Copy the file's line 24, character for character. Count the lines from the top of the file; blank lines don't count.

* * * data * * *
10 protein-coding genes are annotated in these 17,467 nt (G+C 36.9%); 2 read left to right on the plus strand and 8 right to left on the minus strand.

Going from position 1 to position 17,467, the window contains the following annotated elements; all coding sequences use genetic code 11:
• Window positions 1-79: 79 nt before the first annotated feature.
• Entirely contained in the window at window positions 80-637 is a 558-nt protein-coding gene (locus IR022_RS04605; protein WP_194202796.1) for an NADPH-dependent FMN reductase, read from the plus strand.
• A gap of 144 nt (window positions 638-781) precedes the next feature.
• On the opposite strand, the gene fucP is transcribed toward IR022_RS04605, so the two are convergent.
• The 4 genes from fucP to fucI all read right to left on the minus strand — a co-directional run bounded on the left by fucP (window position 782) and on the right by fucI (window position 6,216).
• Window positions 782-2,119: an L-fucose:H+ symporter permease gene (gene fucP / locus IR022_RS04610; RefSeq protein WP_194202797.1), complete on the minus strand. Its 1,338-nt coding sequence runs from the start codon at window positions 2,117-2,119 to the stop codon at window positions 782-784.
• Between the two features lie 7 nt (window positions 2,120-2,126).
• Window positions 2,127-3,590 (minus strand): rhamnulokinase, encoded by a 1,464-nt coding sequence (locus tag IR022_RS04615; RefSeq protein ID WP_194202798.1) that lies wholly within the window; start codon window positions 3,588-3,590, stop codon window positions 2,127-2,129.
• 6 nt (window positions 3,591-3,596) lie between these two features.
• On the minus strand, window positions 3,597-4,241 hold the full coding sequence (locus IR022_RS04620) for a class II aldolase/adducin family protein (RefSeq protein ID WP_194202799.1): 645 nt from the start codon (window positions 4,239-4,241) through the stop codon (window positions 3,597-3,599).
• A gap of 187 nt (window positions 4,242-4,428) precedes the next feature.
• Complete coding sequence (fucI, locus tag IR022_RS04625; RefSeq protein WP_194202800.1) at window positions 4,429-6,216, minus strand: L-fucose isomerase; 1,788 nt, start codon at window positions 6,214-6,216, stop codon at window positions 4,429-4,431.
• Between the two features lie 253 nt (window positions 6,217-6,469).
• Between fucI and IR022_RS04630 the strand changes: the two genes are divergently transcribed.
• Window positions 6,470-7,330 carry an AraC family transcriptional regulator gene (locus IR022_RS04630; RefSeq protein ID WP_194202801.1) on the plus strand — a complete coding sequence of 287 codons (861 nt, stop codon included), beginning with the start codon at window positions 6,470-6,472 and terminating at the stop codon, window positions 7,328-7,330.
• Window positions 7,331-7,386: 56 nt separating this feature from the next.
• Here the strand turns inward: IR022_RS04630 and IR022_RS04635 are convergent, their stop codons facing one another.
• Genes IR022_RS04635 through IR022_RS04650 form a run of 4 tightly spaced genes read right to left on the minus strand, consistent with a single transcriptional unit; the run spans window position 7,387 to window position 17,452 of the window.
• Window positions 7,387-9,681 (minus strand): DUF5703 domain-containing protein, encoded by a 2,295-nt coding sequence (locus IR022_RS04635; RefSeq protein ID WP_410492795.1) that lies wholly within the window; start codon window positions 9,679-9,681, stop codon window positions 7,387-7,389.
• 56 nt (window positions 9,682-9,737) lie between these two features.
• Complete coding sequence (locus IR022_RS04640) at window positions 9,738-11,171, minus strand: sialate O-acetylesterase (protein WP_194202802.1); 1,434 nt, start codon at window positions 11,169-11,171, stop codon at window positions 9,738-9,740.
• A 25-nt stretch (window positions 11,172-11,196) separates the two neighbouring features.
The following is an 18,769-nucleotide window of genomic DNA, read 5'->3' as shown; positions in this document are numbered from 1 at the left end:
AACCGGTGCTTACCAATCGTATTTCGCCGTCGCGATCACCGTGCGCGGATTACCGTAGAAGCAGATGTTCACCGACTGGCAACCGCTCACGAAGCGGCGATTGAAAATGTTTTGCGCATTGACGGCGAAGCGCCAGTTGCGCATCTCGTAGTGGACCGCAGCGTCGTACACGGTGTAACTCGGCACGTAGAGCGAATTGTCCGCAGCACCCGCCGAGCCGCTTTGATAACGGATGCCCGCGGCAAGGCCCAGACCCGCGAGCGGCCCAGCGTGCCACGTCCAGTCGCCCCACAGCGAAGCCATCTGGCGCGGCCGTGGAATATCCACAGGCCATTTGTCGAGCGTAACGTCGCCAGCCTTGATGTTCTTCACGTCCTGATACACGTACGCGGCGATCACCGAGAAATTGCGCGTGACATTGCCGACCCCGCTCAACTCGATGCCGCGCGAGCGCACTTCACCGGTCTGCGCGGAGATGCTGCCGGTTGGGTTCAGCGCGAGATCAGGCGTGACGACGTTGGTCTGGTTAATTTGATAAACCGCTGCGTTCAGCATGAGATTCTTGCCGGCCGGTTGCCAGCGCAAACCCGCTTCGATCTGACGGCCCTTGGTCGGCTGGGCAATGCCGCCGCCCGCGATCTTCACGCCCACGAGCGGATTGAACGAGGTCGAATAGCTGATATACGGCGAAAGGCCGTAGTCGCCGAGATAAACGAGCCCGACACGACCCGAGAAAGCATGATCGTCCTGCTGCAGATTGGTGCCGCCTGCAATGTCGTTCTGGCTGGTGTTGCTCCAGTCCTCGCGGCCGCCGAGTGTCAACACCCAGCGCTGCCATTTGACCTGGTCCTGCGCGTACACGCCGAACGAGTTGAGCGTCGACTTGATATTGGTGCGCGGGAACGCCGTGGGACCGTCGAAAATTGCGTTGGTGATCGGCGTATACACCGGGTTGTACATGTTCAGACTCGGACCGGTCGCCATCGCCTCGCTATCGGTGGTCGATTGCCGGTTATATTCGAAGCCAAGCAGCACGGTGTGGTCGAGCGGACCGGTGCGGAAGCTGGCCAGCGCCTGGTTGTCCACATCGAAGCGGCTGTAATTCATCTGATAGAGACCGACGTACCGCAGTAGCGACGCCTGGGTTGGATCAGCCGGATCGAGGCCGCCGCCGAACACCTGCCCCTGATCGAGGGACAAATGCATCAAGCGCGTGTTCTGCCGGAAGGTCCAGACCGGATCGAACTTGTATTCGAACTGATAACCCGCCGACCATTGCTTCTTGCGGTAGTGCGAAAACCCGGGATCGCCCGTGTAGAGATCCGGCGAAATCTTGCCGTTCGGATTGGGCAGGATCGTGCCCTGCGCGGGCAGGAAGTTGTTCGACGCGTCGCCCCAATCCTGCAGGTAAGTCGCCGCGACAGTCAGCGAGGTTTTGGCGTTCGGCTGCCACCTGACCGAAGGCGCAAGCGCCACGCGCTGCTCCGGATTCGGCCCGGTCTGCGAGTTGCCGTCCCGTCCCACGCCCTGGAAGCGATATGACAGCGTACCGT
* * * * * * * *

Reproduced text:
• A 25-nt stretch (window positions 11,172-11,196) separates the two neighbouring features.